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Michael A. Alexander

Michael A. Alexander

Mike Alexander is the author of four books: (2000) Stock Cycles: Why stocks wont beat money market over the next 20 years; (2002) The Kondratiev…

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Stock Cycles

Progress of the secular bear market: position as of October 31, 2006

The value for R is 1390 as of October 2006. For S&P500 of about 1360 this gives P/R of 0.98

Stock Cycles: Part V. Plotting a course for a secular bear market

In this final article in the series, I use historical patterns in P/R to sketch out a rough path for the S&P500 index during this secular bear market. What I present here is based on chapter 7 of my book Retiring Rich, which was written in early 2003. I leave the presentation as it was given then to give an idea of how the ideas have panned out so far.

It is impossible to predict the market's precise future behavior. What one can do is use the general properties of secular bear markets to identify approximate boundaries within which the market will likely wander. This idea is then combined with the general tendency of the market to move in trends, which suggests that lengthy bear market periods during which the general trend is down will be followed by bull market periods when the trend is up. Approximately three to five such oscillations will make up the complete secular bear market era.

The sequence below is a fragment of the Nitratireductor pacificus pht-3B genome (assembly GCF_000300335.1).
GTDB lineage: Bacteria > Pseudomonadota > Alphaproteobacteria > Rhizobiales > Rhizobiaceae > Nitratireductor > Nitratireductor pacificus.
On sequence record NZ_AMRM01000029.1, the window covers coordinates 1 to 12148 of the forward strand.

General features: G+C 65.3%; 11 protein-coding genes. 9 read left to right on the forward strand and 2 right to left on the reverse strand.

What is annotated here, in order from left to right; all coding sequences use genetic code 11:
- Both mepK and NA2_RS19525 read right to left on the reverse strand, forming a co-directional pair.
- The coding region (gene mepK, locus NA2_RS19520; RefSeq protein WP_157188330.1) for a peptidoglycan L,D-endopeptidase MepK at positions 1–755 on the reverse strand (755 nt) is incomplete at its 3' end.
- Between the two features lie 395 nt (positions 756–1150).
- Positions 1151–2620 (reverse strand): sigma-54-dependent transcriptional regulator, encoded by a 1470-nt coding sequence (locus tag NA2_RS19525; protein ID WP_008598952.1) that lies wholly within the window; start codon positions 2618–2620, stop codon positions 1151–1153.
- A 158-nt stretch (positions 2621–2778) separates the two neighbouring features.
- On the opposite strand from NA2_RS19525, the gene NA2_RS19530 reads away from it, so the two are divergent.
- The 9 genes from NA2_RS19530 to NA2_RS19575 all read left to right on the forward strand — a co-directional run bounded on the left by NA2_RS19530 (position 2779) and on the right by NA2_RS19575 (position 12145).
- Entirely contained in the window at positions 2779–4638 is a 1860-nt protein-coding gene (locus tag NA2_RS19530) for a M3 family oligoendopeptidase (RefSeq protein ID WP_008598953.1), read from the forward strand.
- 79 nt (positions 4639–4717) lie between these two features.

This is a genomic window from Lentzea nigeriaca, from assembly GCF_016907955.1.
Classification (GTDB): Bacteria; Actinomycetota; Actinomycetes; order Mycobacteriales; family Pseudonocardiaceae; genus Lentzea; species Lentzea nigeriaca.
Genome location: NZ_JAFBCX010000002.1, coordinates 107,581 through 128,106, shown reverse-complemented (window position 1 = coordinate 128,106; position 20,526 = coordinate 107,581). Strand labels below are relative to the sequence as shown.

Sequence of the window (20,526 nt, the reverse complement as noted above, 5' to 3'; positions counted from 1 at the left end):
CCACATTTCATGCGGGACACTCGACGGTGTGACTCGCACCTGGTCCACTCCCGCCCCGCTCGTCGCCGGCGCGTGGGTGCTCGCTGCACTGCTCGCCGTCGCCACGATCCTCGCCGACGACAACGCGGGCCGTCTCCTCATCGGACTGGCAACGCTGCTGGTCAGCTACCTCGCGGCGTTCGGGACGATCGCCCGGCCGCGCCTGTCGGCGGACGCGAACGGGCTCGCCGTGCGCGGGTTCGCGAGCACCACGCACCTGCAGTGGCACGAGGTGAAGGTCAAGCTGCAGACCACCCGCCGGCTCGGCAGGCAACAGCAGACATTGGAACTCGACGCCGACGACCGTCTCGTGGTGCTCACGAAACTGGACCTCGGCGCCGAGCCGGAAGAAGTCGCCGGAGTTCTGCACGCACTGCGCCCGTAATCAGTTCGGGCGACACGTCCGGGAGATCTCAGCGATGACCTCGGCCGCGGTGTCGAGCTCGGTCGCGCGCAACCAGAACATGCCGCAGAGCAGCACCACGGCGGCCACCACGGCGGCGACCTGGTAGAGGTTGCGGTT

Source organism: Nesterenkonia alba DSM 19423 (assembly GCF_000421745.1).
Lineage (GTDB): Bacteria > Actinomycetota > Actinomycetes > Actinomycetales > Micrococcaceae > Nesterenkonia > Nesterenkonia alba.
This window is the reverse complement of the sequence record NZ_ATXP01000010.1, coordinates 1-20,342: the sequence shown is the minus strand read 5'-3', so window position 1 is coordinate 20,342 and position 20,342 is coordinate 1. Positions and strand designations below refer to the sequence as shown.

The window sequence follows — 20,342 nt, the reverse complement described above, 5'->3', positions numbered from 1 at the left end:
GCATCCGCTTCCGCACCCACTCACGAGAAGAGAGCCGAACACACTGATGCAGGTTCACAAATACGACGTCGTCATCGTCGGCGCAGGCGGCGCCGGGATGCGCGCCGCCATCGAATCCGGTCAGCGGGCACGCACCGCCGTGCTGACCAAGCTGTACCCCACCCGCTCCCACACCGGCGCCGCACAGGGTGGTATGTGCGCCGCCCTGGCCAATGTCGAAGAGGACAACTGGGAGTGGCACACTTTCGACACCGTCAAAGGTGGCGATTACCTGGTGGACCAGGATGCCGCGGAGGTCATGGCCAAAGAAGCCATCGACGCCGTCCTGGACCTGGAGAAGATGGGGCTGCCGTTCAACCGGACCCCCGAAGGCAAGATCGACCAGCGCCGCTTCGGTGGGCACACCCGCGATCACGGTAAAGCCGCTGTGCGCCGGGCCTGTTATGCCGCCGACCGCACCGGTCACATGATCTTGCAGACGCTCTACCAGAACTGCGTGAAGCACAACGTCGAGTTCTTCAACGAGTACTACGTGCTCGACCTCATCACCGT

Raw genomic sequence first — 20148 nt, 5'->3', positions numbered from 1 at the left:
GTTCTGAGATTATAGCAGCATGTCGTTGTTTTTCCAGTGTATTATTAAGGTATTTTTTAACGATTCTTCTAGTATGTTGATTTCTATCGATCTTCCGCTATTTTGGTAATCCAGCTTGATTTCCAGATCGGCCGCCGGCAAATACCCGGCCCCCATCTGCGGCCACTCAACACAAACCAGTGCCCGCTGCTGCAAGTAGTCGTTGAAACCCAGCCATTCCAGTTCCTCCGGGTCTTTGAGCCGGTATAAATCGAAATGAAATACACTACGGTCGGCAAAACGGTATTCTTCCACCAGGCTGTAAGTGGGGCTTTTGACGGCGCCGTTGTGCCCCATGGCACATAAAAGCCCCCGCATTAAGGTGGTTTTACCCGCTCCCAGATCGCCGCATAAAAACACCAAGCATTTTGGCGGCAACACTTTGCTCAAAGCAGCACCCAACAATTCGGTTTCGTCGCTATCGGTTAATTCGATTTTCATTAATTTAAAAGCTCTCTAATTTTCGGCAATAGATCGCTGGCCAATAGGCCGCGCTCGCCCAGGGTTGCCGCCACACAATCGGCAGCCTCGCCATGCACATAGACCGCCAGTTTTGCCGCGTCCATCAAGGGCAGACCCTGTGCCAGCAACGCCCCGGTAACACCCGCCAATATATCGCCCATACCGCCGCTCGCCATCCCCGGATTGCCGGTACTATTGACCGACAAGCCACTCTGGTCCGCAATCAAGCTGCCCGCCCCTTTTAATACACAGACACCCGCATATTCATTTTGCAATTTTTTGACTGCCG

So far, we are in the third year of the first ordinary bear market in the post-2000 secular bear market. At some point this bear market will end and a bull market will begin. This bull market will in time also end and be followed by a second bear market. Several of these bull/bear market cycles will be completed until a final bear market bottom sometime around 2018 will end the secular bear market era.

Figure 1 Bull/bear market oscillations in P/R during past secular bear markets

Figure 1 shows the progress of previous secular bear markets in terms of maximum and minimum P/R values during the bull/bear market cycles embedded within the secular trend. P/R declines during the entire secular bear market era. It begins at the highest level and ends at (close to) the lowest level of the entire secular bear market era. With one exception, the bull/bear cycle lows early in the secular bear market era are higher than are those later in the era. The same is true of the bull/bear cycle highs. With one exception, P/R at the end of the secular bear market is quite low (around 0.3), especially when compared to the level at the beginning of the secular bear market.

One can combine the data in Figure 1 with a projected trend for R to obtain an estimate of the approximate ranges for the tops and bottoms of the bull/bear market cycles to come during the present secular bear market. Figure 2 shows a plot of the S&P500 from 1997 through the end of 2002. Also shown are projected bull market highs and bear market lows based on those seen in three of the four most recent secular bear market eras. The Great Depression secular bear market was not used. These projections were obtained by extrapolating the 4.5% growth rate for R over the past three years (2000-2003) into the future, and then applying the high and low values for P/R from Figure 1 to obtain lower and upper bounds for bull/bear cycle highs and lows.